"I am a television actor", I had to inform a disgruntled makeup artist I was keen on hiring for a stint. He was not pleased, dismissing me as he pointed out that he worked for films, not TV. "It's a 20-day job. It's good money and the payment will be done on the spot," I urged, even though his hesitation made evident that earning peanuts on a film set would be acceptable, but the 'stigma' associated with working for TV would not. My personal makeup artiste was sick, and I was in dire need of another professional.
The indecisive candidate was interested in the money, but giving his nod to a TV show was below his dignity. It was disturbing, but, I consoled myself by thinking that may be he lacked the intellectual capability to understand my work. It should not affect me, I thought, but it did. I realised I could not work with someone who was far too consumed by stereotypes to pay heed to his passion for the craft.
Yet, this was not the first time that I got this reaction. There is'disdain showcased by renowned producers and directors. "I like your screen test, but you've been far too exposed on TV," some say. "You are good, but, you will have to unlearn what you learnt on TV," was another. Oh! The one I can't forget goes like this: "If people see you on TV every day, why will they pay for a ticket to watch you on the big screen?"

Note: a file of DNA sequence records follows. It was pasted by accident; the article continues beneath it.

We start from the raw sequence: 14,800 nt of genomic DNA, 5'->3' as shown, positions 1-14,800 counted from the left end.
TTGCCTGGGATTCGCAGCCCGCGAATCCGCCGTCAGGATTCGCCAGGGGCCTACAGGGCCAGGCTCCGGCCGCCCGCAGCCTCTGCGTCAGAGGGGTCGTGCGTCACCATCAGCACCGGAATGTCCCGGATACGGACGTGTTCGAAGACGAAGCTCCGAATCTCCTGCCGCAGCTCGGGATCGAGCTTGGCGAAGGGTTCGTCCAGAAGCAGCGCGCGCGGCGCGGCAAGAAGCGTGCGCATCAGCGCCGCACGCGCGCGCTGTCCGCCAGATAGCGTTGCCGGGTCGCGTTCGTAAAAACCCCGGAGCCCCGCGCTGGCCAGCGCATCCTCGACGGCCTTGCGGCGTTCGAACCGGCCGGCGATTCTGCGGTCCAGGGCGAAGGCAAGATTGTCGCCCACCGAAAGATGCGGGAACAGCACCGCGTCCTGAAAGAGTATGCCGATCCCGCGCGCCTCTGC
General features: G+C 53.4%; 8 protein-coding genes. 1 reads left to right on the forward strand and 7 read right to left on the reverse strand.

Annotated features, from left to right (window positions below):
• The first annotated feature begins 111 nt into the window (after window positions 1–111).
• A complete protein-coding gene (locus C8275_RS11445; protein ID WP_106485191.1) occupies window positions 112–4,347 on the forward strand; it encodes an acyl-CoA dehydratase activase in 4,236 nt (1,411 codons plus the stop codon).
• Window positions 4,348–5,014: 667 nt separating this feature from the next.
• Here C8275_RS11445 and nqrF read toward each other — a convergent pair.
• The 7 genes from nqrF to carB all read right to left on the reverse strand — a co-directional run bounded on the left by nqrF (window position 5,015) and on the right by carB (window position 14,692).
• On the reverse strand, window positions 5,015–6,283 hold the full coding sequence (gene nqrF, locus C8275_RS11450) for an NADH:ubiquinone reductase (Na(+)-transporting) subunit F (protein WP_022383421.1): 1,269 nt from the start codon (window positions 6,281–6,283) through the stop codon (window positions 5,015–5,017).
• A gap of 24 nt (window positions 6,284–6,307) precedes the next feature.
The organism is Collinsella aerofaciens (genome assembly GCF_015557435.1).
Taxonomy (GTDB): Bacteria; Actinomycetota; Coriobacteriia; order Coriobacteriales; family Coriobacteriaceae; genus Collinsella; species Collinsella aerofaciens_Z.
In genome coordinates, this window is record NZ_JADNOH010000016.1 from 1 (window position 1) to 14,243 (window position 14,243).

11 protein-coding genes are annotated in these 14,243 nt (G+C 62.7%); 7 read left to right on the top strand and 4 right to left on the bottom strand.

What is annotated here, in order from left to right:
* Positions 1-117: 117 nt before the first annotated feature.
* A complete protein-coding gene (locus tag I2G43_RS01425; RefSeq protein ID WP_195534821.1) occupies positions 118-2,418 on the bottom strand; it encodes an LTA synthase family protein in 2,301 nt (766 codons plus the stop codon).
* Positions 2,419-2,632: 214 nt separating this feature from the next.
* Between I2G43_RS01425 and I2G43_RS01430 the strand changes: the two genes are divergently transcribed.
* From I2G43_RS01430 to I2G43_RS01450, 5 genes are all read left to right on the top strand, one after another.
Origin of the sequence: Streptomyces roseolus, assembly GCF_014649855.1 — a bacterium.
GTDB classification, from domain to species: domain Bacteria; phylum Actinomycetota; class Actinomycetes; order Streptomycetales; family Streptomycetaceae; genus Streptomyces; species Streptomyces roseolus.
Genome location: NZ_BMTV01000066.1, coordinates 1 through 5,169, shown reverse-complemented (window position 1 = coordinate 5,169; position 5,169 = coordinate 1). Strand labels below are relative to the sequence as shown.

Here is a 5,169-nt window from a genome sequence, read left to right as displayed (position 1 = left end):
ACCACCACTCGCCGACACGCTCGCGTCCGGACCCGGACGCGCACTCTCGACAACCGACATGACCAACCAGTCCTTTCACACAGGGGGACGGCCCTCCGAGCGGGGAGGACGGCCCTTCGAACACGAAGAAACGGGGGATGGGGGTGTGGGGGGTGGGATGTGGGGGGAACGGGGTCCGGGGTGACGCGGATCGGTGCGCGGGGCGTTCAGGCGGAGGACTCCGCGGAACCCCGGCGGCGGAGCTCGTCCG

Honestly, I wouldn't defend television. I am among the first to complain about the poor content on the platform, and the lack of good work for thinking actors, like me. But, are Indian films original and content-driven? Ninety per cent of them stick to a defined template. Yet, some consider one trash superior to the other.
Yes, the world of films is seeing a change with good scripts, actors who're experimenting without the fear of success or image. Interestingly, in this new wave of cinema, the majority, who are bringing about this change are people who come from TV, theatre, small towns, people with no film background. It is this cinema, which is bringing return on investments, the films which are evolving Indian cinema to the next level. Thank God it finally happened, because someone on the other side of the table had the sense to shun the stereotypical template and say, "Yeh sab nahi chalta filmo main."
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